Fights look great and play beautifully but those mouthguard-launching knockouts would mean more if they came a bit less often, and the bloodshed would be more meaningful if it took a Herculean effort to bust a man open.
Yukes went a little too far, but only a little. Their fight system is near flawless bar the ease with which you can get such spectacular results; when every match is a highlight reel there's never any highlights. So, there's little to improve about Undisputed's replication of the real thing inside the Octagon. Outside, the system isn't nearly so well crafted.
Yukes have a seemingly incurable fetish for menus and options screens, some of the more extravagant options lead you down a trail some eight or nine layers deep with no apparent way to quickly exit out. Their presentation is expensive but ham-fisted; crammed with licensed music and UFC TV-styled graphics but slow to move through menus which are always difficult to navigate.
Still, menus are menus and even the worst - Project Gotham 3, for instance - barely impact upon the game in all normal circumstances - but two-thirds of UFC Undisputed's Career mode is spent with those endless, neck-deep options and menus as your companion.
You'll spend up to an hour just crafting your own fighter, so dense and needlessly elaborate are the options on offer, before entering into the UFC. It's crucial to any decent fighting game, but compared to the elegance of EA's systems in Fight Night or Tiger Woods, Yukes' late-nineties character customisation system is outdated and little more than a barrier between you and the action. If Yukes' system were more detailed the elderly systems would be forgivable but it comes up short in too many ways, even lacking a red, orange, or even a true blonde hair colour. In Fight Night, creating your boxer is a fun task; in Undisputed it's just a task, and one that's not over nearly soon enough.
In their desire to simulate the UFC Yukes have built the Career mode around training, resting, and sparring. Seven weeks before a big fight you'll allocate different types of training on a week-by-week basis, regaining stamina with a long break and burning it up with sparring and training sessions. All but the sparring is handled with a single click, and sparring is a 90-second fight in a square ring which takes longer to load than it does to play.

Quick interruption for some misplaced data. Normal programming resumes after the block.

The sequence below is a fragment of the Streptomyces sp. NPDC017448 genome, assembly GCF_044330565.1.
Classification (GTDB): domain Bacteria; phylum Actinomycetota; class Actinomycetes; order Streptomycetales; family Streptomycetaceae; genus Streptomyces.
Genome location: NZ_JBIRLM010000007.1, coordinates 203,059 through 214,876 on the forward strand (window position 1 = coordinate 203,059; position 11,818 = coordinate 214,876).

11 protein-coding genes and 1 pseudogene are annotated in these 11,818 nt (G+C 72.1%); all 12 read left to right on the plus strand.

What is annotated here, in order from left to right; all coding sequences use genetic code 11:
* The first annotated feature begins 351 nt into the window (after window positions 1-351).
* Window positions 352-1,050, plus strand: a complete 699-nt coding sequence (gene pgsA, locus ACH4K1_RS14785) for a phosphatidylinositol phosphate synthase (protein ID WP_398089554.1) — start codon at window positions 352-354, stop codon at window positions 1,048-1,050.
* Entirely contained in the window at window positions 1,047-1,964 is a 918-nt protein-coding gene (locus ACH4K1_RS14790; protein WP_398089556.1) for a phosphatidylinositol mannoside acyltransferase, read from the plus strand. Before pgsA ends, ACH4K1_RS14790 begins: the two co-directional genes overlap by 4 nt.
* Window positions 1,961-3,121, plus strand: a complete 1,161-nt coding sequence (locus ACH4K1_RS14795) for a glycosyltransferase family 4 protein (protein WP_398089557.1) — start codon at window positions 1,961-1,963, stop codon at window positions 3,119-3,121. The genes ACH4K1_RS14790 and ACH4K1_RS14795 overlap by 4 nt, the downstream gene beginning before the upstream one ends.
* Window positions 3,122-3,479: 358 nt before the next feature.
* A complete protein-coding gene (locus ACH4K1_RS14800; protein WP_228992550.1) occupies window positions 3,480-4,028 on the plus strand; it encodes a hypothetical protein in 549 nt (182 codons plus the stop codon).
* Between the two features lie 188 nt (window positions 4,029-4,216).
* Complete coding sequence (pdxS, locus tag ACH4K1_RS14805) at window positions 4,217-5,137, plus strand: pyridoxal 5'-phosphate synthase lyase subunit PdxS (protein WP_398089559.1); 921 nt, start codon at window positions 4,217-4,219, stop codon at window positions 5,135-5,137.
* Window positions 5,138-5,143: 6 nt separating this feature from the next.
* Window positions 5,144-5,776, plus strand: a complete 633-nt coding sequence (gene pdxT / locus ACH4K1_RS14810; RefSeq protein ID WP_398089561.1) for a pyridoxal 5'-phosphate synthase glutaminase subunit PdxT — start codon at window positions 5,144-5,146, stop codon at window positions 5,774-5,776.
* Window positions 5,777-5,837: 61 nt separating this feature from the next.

Let's be clear: nobody is asking for a dozen Fight Night-style bag-punching minigames. The last thing Undisputed needs is a minigame fest which you'll invariably choose to skip through anyway - it just needed to be tidied up and streamlined; made friendlier.
Worst of all, Undisputed's options are so limited you'll soon settle into a routine which you'll replicate before every big fight. If there are lots of options the systems need to be clean and simple; if there are fewer options the systems need to have depth. Undisputed offers neither and somehow hides the limited tactical depth it offers behind a piss poor front-end.
Training for a big fight here in the real world is a monumentally complicated process and there's nothing to stop Yukes going totally Football Manager with it and offering a dizzying array of training options and sparring opponents to be managed every day leading up to the big fight. Too much for you? Just hire a coach to handle all the training and let one button press auto-manage your way into the next fight.
We're not here for hack game design and 'what ifs' but this is UFC Oh-Nine. These kinds of options will find their way into future iterations of the game along with a new slickness to the menus and increased clarity for the character creation. Yukes have clearly spent every minute perfecting the fight system and bolted on the career as an afterthought; a crease to be ironed out. There are historic matches to fight and an unlockable or two but there's really no reason to play Undisputed outside of its Exhibition matches.